Grants for Journalism Students

The Scoop

A career in journalism can take many different paths. Print and broadcast journalism remain as popular as ever, but with the rise of web-based communications a new wave of journalists have found careers with online news services. Moreover, the advent of the 24 hour news cycle has created something of an information vacuum, leading to a growth in niche specific journalism. Today, a journalist might devote themselves solely to reporting on the entertainment industry, sport, healthcare, science and technology, or ecology.

Students pursuing degrees and careers in journalism will find the education intense, and exciting. However, they will also find it expensive, and many students will struggle to meet the costs of their college education. Fortunately, there a number of grants available to help journalism majors find the money they need to pay for their education.

Grants from the Federal Governmentjournalism college grants

The Federal government is a prime source of financial aid for students struggling to meet the rising cost of a college education. Two grants supported by the Federal government and the U.S. Department of Education will be of particular interest to journalism majors. These grants are designed to help low income students find the money they need to complete a college education. As with any Federal financial aid program, students must first fill out and submit the Free Application for Federal Student Aid before applying for either of these grants.

  • The Federal Pell Grant – This grant provides financial assistance to low income students pursuing undergraduate degrees at an accredited institution. Award amounts are determined by financial need. The maximum annual award is $5,500.
  • The Federal Supplemental Education Opportunity Grant (FSEOG) – The FSEOG is a campus-based grants, funded by the government and administered by participating colleges and universities. The grant is designed to provide financial assistance to students with extreme financial need. Grants awards range from $100 to $4000 per academic year. The FSEOG is awarded on a first come, first served, basis. Students are encouraged to apply early though their college’s office of financial aid.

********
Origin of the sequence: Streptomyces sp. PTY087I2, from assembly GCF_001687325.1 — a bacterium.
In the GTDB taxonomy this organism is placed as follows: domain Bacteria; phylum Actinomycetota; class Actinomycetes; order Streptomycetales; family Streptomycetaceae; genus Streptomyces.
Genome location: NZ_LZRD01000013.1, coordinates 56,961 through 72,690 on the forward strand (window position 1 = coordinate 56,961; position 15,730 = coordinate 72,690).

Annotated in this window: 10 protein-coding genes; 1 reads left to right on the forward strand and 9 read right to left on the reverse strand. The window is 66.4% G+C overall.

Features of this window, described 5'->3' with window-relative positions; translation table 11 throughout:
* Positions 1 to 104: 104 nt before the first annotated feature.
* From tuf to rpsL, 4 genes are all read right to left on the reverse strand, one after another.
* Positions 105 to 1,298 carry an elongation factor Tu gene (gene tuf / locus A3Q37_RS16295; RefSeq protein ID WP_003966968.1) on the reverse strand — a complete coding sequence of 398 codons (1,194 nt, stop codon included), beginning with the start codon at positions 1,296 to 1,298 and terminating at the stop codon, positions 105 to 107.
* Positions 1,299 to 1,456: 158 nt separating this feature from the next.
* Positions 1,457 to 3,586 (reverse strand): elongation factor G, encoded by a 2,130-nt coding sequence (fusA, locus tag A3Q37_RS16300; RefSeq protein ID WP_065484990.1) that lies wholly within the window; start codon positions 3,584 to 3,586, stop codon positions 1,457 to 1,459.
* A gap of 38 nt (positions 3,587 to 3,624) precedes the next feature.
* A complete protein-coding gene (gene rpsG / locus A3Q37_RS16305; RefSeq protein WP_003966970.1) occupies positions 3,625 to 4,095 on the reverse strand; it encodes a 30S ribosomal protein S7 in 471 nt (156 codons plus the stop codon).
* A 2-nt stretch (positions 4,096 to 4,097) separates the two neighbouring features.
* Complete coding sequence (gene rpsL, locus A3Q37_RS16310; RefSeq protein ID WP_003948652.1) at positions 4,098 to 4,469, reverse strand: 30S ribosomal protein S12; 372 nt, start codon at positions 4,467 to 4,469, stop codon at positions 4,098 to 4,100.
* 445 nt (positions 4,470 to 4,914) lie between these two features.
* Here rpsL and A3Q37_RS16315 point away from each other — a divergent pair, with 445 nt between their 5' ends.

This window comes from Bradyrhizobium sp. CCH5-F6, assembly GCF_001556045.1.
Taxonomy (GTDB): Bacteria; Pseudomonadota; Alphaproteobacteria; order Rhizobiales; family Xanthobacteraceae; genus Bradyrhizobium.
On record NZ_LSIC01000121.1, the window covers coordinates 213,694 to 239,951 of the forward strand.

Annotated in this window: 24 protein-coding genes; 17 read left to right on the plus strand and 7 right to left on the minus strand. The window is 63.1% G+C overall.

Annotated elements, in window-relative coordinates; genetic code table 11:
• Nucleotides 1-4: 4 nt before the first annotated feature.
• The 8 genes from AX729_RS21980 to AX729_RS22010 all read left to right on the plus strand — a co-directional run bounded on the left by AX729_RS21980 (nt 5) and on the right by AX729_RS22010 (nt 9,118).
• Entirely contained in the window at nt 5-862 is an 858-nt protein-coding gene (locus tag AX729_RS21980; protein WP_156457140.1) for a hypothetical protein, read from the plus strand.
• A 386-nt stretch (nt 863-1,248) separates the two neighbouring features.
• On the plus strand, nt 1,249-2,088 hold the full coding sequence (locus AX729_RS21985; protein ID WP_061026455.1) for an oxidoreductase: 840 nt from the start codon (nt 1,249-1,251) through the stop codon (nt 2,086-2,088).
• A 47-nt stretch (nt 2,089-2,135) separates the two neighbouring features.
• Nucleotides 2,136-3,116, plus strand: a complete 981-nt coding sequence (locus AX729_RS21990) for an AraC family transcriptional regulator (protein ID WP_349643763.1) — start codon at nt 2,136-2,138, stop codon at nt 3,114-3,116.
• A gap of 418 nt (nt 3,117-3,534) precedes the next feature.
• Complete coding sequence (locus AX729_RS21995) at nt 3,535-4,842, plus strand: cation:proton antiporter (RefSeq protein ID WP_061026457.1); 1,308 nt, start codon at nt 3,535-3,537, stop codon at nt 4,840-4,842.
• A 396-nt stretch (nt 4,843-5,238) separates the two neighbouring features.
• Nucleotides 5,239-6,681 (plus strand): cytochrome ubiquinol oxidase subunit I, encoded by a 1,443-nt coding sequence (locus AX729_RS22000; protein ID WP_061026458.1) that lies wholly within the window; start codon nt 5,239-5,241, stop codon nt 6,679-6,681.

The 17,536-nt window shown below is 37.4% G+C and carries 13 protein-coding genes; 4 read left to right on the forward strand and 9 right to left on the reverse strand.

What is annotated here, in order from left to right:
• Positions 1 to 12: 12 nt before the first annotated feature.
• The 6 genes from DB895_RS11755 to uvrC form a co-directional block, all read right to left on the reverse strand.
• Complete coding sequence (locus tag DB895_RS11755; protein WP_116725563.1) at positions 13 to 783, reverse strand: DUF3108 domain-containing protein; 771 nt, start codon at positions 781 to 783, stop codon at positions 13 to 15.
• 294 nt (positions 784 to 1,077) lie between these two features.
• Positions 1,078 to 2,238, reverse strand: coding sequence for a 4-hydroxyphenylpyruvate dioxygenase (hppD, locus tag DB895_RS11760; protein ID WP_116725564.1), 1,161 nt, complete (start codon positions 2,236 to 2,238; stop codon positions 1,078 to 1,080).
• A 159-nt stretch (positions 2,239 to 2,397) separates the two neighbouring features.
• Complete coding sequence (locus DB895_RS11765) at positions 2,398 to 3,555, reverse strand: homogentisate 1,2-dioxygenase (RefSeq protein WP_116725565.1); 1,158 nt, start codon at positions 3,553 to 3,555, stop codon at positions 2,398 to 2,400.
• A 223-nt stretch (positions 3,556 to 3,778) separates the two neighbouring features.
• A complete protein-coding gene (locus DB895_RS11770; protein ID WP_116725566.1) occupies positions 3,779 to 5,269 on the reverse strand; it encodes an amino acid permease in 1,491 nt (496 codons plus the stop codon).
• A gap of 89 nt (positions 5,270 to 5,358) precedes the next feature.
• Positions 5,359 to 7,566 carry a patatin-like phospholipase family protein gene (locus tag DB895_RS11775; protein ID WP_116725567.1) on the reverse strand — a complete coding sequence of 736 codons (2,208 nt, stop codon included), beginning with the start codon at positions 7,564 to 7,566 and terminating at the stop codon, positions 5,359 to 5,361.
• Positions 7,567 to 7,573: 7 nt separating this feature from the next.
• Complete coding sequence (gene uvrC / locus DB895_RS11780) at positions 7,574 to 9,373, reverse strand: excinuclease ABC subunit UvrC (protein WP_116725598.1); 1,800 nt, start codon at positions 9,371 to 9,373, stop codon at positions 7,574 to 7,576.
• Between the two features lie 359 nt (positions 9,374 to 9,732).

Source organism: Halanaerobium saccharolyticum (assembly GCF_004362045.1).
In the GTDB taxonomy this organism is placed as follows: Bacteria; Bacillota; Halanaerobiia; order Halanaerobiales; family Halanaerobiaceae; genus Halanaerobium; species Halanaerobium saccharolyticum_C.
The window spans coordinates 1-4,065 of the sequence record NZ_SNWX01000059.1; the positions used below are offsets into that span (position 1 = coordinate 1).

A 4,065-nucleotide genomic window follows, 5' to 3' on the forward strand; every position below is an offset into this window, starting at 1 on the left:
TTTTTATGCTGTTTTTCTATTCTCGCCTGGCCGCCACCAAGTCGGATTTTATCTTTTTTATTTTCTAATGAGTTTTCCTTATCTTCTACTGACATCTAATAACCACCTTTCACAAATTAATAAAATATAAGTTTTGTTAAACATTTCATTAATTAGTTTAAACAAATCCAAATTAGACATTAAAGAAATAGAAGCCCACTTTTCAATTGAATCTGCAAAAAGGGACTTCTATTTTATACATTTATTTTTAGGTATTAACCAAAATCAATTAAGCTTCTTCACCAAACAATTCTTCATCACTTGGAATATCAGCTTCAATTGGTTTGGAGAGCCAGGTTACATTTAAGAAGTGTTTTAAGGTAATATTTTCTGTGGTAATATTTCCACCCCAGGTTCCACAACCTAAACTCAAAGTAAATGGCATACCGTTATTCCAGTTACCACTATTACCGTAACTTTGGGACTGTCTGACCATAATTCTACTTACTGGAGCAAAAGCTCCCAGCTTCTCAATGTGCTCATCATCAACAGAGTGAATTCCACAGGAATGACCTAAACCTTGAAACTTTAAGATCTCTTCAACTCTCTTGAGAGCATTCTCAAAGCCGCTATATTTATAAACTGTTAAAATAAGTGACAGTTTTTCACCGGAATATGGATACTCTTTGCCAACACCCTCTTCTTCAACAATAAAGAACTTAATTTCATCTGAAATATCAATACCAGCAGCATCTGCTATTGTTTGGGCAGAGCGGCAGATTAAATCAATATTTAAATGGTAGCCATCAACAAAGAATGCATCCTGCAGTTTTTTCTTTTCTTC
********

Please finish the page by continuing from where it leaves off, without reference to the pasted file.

Grants from Colleges and Universities

Most colleges and universities offer journalism programs as part of their curriculum, and many also offer financial aid opportunities for their enrolled students. These may come in the form of grants, fellowships, scholarships or work-study programs. Journalism students should contact the financial aid offices at their college for information on grant programs for which they eligible.

The following grants for journalism majors are typical of the campus-based financial assistance that is available at colleges and universities across the country.

  • The Indiana University School of Journalism offers grants and fellowships for journalism majors pursuing their Master’s of PhD. Awards are based on academic achievement, and recipients will receive a monthly stipend in addition to tuition waivers.
  • The Ohio State School of Communication offers a full range of grants and scholarships for its enrolled students. Awards are a mix of need-based grants and merit-based scholarships and fellowships. More than $60,000 in financial aid is given to deserving students each year.
  • The Kent State School of Journalism and Mass Communication offers a number of need-based grants for students enrolled in its journalism department. Students can apply through the Kent State Student Financial Aid Office. Awards are limited, and students are encouraged to apply as early as possible.

Grants from Private Organizations

Grants for journalism majors are also available from the private sector, and many professional associations provide financial aid for promising students preparing for careers as journalists. Many private sector journalism grants have specific eligibility requirements, often being targeted to women and minorities, or to students pursuing careers in a highly specialized field of journalism.

The following examples should better illustrate the types of financial aid supported by the private sector for journalism majors.

  • The Asian-American Journalists Association offers a number of grants for Asian-American students pursuing careers in journalism. The William Woo Internship Fund provides $1000 for students studying print and online journalism. The Stanford Chen Grant provides up to $1750 to a journalism student who is interning at a small to medium media outlet.
  • The Council for the Advancement of Science Writing sponsors an annual grant for graduate level students majoring in journalism with an emphasis on writing about science and technology. Interested students should contact the CASW directly for application information.
  • The Alexia Foundation sponsors an annual photojournalism grant for students and professionals using photojournalism to “make the world a better place”. The Alexia Foundation also offers scholarship opportunities for photojournalism majors. Students must apply directly to the Alexia Foundation.
  • The Carter Center offers the annual Rosalyn Carter Fellowship Grant for Mental Health Journalism. The program provides up to $10,000 for student journalists working on research related to mental health or illness. Applicants must have at least 2 years of practical journalistic experience.

Students pursuing degrees and careers in journalism have access to a variety of grants and fellowships designed to help them achieve their educational and professional goals. From traditional print journalism to web-based communication, financial aid opportunities are available for the diligent journalism major looking to fund their college education.


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